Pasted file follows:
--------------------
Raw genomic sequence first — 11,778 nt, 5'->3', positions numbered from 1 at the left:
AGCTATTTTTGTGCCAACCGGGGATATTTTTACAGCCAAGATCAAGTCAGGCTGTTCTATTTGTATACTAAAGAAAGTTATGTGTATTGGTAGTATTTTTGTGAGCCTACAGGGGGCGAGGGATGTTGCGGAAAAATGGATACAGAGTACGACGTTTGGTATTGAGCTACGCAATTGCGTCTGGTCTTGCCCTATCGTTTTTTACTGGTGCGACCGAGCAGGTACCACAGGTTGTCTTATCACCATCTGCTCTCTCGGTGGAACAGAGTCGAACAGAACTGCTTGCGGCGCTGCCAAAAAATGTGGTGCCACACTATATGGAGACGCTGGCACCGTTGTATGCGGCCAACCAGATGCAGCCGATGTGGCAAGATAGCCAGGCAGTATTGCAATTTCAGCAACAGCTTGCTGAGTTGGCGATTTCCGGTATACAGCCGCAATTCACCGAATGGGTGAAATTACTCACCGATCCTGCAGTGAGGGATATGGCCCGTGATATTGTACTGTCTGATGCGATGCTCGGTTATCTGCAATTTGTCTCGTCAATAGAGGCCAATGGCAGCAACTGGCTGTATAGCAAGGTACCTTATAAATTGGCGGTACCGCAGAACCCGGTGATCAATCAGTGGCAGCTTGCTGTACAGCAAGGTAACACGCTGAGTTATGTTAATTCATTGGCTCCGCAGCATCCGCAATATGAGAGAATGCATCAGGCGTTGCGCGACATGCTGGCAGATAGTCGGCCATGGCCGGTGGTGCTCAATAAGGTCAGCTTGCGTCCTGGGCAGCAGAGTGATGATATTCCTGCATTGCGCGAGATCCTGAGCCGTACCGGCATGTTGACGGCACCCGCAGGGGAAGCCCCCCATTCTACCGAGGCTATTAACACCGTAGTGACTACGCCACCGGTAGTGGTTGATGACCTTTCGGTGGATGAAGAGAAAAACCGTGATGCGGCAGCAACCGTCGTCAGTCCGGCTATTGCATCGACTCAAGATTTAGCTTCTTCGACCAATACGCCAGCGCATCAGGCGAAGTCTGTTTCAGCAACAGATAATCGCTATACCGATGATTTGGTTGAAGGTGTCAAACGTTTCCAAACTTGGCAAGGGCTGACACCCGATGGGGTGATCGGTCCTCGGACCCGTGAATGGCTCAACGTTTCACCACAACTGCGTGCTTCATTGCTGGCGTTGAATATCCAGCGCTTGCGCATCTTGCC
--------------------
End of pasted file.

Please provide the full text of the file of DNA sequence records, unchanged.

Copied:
Raw genomic sequence first — 11,778 nt, 5'->3', positions numbered from 1 at the left:
AGCTATTTTTGTGCCAACCGGGGATATTTTTACAGCCAAGATCAAGTCAGGCTGTTCTATTTGTATACTAAAGAAAGTTATGTGTATTGGTAGTATTTTTGTGAGCCTACAGGGGGCGAGGGATGTTGCGGAAAAATGGATACAGAGTACGACGTTTGGTATTGAGCTACGCAATTGCGTCTGGTCTTGCCCTATCGTTTTTTACTGGTGCGACCGAGCAGGTACCACAGGTTGTCTTATCACCATCTGCTCTCTCGGTGGAACAGAGTCGAACAGAACTGCTTGCGGCGCTGCCAAAAAATGTGGTGCCACACTATATGGAGACGCTGGCACCGTTGTATGCGGCCAACCAGATGCAGCCGATGTGGCAAGATAGCCAGGCAGTATTGCAATTTCAGCAACAGCTTGCTGAGTTGGCGATTTCCGGTATACAGCCGCAATTCACCGAATGGGTGAAATTACTCACCGATCCTGCAGTGAGGGATATGGCCCGTGATATTGTACTGTCTGATGCGATGCTCGGTTATCTGCAATTTGTCTCGTCAATAGAGGCCAATGGCAGCAACTGGCTGTATAGCAAGGTACCTTATAAATTGGCGGTACCGCAGAACCCGGTGATCAATCAGTGGCAGCTTGCTGTACAGCAAGGTAACACGCTGAGTTATGTTAATTCATTGGCTCCGCAGCATCCGCAATATGAGAGAATGCATCAGGCGTTGCGCGACATGCTGGCAGATAGTCGGCCATGGCCGGTGGTGCTCAATAAGGTCAGCTTGCGTCCTGGGCAGCAGAGTGATGATATTCCTGCATTGCGCGAGATCCTGAGCCGTACCGGCATGTTGACGGCACCCGCAGGGGAAGCCCCCCATTCTACCGAGGCTATTAACACCGTAGTGACTACGCCACCGGTAGTGGTTGATGACCTTTCGGTGGATGAAGAGAAAAACCGTGATGCGGCAGCAACCGTCGTCAGTCCGGCTATTGCATCGACTCAAGATTTAGCTTCTTCGACCAATACGCCAGCGCATCAGGCGAAGTCTGTTTCAGCAACAGATAATCGCTATACCGATGATTTGGTTGAAGGTGTCAAACGTTTCCAAACTTGGCAAGGGCTGACACCCGATGGGGTGATCGGTCCTCGGACCCGTGAATGGCTCAACGTTTCACCACAACTGCGTGCTTCATTGCTGGCGTTGAATATCCAGCGCTTGCGCATCTTGCC